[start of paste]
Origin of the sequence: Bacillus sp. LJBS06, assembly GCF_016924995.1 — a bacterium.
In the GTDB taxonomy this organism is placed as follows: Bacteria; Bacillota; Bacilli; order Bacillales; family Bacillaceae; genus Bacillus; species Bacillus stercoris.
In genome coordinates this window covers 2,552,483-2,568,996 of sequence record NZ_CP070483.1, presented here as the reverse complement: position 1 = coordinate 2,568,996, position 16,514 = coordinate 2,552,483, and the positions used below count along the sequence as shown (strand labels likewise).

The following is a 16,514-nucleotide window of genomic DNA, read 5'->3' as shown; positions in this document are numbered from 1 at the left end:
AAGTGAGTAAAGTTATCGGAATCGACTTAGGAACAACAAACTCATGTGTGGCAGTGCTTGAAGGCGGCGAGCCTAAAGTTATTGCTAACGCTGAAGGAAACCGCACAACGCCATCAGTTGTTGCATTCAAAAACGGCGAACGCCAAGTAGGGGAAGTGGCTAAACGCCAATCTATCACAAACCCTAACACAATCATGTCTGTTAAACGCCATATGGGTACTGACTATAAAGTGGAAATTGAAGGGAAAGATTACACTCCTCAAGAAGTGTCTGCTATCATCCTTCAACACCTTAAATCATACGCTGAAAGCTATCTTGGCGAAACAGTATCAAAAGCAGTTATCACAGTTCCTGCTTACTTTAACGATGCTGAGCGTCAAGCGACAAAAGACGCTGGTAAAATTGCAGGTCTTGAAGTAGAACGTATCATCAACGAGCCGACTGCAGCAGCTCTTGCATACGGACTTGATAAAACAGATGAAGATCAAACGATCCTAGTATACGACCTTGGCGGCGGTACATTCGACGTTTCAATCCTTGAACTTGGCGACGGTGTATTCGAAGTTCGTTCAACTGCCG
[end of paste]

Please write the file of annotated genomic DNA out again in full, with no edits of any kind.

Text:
Origin of the sequence: Bacillus sp. LJBS06, assembly GCF_016924995.1 — a bacterium.
In the GTDB taxonomy this organism is placed as follows: Bacteria; Bacillota; Bacilli; order Bacillales; family Bacillaceae; genus Bacillus; species Bacillus stercoris.
In genome coordinates this window covers 2,552,483-2,568,996 of sequence record NZ_CP070483.1, presented here as the reverse complement: position 1 = coordinate 2,568,996, position 16,514 = coordinate 2,552,483, and the positions used below count along the sequence as shown (strand labels likewise).

The following is a 16,514-nucleotide window of genomic DNA, read 5'->3' as shown; positions in this document are numbered from 1 at the left end:
AAGTGAGTAAAGTTATCGGAATCGACTTAGGAACAACAAACTCATGTGTGGCAGTGCTTGAAGGCGGCGAGCCTAAAGTTATTGCTAACGCTGAAGGAAACCGCACAACGCCATCAGTTGTTGCATTCAAAAACGGCGAACGCCAAGTAGGGGAAGTGGCTAAACGCCAATCTATCACAAACCCTAACACAATCATGTCTGTTAAACGCCATATGGGTACTGACTATAAAGTGGAAATTGAAGGGAAAGATTACACTCCTCAAGAAGTGTCTGCTATCATCCTTCAACACCTTAAATCATACGCTGAAAGCTATCTTGGCGAAACAGTATCAAAAGCAGTTATCACAGTTCCTGCTTACTTTAACGATGCTGAGCGTCAAGCGACAAAAGACGCTGGTAAAATTGCAGGTCTTGAAGTAGAACGTATCATCAACGAGCCGACTGCAGCAGCTCTTGCATACGGACTTGATAAAACAGATGAAGATCAAACGATCCTAGTATACGACCTTGGCGGCGGTACATTCGACGTTTCAATCCTTGAACTTGGCGACGGTGTATTCGAAGTTCGTTCAACTGCCG